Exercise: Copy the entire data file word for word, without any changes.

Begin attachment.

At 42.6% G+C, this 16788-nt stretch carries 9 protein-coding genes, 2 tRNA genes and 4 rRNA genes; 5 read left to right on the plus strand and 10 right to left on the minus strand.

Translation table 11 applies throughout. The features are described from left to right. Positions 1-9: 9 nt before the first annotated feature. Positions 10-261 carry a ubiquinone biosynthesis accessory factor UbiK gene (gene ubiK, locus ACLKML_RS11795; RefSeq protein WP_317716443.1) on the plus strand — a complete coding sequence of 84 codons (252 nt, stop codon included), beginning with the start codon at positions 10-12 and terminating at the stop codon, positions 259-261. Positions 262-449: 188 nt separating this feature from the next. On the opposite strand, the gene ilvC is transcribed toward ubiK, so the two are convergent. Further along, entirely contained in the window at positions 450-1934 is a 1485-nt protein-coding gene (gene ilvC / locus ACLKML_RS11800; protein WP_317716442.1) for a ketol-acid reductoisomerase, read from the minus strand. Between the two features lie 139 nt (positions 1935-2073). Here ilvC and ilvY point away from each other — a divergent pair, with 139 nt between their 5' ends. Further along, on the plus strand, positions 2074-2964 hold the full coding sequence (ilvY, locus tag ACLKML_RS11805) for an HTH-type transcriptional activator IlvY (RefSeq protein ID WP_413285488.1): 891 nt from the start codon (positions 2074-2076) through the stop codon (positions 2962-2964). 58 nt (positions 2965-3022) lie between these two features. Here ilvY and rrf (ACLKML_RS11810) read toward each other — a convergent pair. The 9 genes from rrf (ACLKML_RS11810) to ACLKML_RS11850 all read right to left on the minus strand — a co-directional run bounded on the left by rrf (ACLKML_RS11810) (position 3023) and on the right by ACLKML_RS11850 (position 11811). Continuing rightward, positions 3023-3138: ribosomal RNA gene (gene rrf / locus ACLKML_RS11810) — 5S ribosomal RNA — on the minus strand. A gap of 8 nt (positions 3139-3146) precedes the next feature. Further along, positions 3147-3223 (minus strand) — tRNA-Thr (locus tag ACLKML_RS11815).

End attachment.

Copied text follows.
At 42.6% G+C, this 16788-nt stretch carries 9 protein-coding genes, 2 tRNA genes and 4 rRNA genes; 5 read left to right on the plus strand and 10 right to left on the minus strand.

Translation table 11 applies throughout. The features are described from left to right. Positions 1-9: 9 nt before the first annotated feature. Positions 10-261 carry a ubiquinone biosynthesis accessory factor UbiK gene (gene ubiK, locus ACLKML_RS11795; RefSeq protein WP_317716443.1) on the plus strand — a complete coding sequence of 84 codons (252 nt, stop codon included), beginning with the start codon at positions 10-12 and terminating at the stop codon, positions 259-261. Positions 262-449: 188 nt separating this feature from the next. On the opposite strand, the gene ilvC is transcribed toward ubiK, so the two are convergent. Further along, entirely contained in the window at positions 450-1934 is a 1485-nt protein-coding gene (gene ilvC / locus ACLKML_RS11800; protein WP_317716442.1) for a ketol-acid reductoisomerase, read from the minus strand. Between the two features lie 139 nt (positions 1935-2073). Here ilvC and ilvY point away from each other — a divergent pair, with 139 nt between their 5' ends. Further along, on the plus strand, positions 2074-2964 hold the full coding sequence (ilvY, locus tag ACLKML_RS11805) for an HTH-type transcriptional activator IlvY (RefSeq protein ID WP_413285488.1): 891 nt from the start codon (positions 2074-2076) through the stop codon (positions 2962-2964). 58 nt (positions 2965-3022) lie between these two features. Here ilvY and rrf (ACLKML_RS11810) read toward each other — a convergent pair. The 9 genes from rrf (ACLKML_RS11810) to ACLKML_RS11850 all read right to left on the minus strand — a co-directional run bounded on the left by rrf (ACLKML_RS11810) (position 3023) and on the right by ACLKML_RS11850 (position 11811). Continuing rightward, positions 3023-3138: ribosomal RNA gene (gene rrf / locus ACLKML_RS11810) — 5S ribosomal RNA — on the minus strand. A gap of 8 nt (positions 3139-3146) precedes the next feature. Further along, positions 3147-3223 (minus strand) — tRNA-Thr (locus tag ACLKML_RS11815).